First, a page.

Make Your Life Like Music

Psychologist Helen Marlo explores the myth of work-life balance and notes that the rhythm of life keeps changing. The best thing we can do is go with it. Think of life as a symphony moving from a crashing overture to a brief adagio then back to the uptempo beat again.

In this podcast, Helen also explains why she started the organization, Mentoring Mothers, and why women in the workforce are more stressed than ever.   Her advice:  When starting a family, it’s especially important to think about the role home played in your own childhood, and how you can make this a place of joy and celebration.

On work-life balance:

“I don’t even use the word work-life balance. I challenge that mindset and teach others to be in what I call work-life rhythm. And that encourages a more fluid a more receptive more attuned stance to life.”

On her non-profit organization, Mentoring Mothers:

“One of the reasons I started Mentoring Mothers was to help women realize how charged home is and what different meanings home has for them. The stay at home mom who is afraid to leave her house often has some early trauma (as does) the woman who can’t bear to be at home and has to be out as much. My work is helping them to relate to home differently. Building a healthier connection to home. A more flexible relationship to home in all its dimensions.”

On getting enough family time in the digital age:

“We have a growing awareness of how much (our devices) intrude on the home space. Even something as simple as developing rituals based in the home can help offset this and be really life-giving. Here’s one ritual I’ve done with all of my children. At some point, each one received a magic box that contained an encouraging message..or something concrete that they really desired. It might also include a note, “This ticket is good for time with the family” or a family photo.  This ritual has changed as they’ve gotten older but it grounds them in this idea that what happens at home is valuable and there can be magic and beauty in home life.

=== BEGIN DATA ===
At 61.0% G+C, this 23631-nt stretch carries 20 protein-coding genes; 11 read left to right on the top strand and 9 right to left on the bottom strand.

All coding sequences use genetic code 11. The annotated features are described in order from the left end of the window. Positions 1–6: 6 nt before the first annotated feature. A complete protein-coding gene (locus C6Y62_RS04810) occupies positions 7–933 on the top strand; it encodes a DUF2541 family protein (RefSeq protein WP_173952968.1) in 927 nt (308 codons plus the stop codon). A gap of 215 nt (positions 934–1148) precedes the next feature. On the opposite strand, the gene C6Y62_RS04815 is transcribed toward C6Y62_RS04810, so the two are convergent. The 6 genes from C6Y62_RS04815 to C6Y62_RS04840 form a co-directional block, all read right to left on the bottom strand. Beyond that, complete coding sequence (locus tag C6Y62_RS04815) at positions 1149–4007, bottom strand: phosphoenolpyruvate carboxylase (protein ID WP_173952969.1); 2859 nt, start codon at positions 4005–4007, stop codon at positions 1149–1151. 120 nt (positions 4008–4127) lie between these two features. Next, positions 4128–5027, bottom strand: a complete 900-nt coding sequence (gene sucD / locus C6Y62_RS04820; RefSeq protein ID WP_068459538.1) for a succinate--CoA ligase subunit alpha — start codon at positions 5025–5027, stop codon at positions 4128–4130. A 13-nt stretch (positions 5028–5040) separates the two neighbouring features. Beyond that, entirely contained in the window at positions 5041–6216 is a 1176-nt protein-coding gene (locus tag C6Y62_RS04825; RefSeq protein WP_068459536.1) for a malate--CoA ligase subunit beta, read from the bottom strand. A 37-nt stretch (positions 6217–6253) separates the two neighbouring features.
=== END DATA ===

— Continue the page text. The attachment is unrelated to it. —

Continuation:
“Sometimes we move the furniture then put on disco music and dance…”

Reinventing Home
Reinventing Home
Reinventing Home was founded in late 2019 by a group of writers, academics, artists, and activists who believe that home is our primary attachment, setting the stage for lifelong patterns of intimacy and self-renewal, and determining the values of our culture. It arrived just in time to help our readers navigate their new home-bound status during the pandemic. Join us for an enlightened conversation about the way we feel about our nests and the larger issues that are shaping our sense of home — from shifting patterns of work to technology and climate change to life under quarantine, and beyond.  Our contributors consider home as a personal sanctuary, a cultural salon, and an interactive hive—and also explore the broader notion of community and our search for belonging.   But that’s not all. Home is an inexhaustible topic because it’s part of our never-ending quest for soul.  From Homer to the Wizard of Oz, our stories, songs, and art have been about the quest for adventure—-and the endpoint of bringing our insights and our hard-won wisdom home.  This digital magazine has been called “a thinking person’s guide to home” and “a mindful approach with a Jungian twist.”  It embraces everything from the secret lives of our possessions to how household dust is related to the creation of the cosmos. We have received endorsements from best-selling authors Isabel Allende and Jean Shinoda Bolen.  Phil Cousineau, host of Global Spirit on PBS, has called Reinventing Home “indispensable for our changing times.” A venture in non-profit journalism,  Reinventing Home is generously funded by E. Patricia Herron, a former superior court judge in northern California, and by readers like you.

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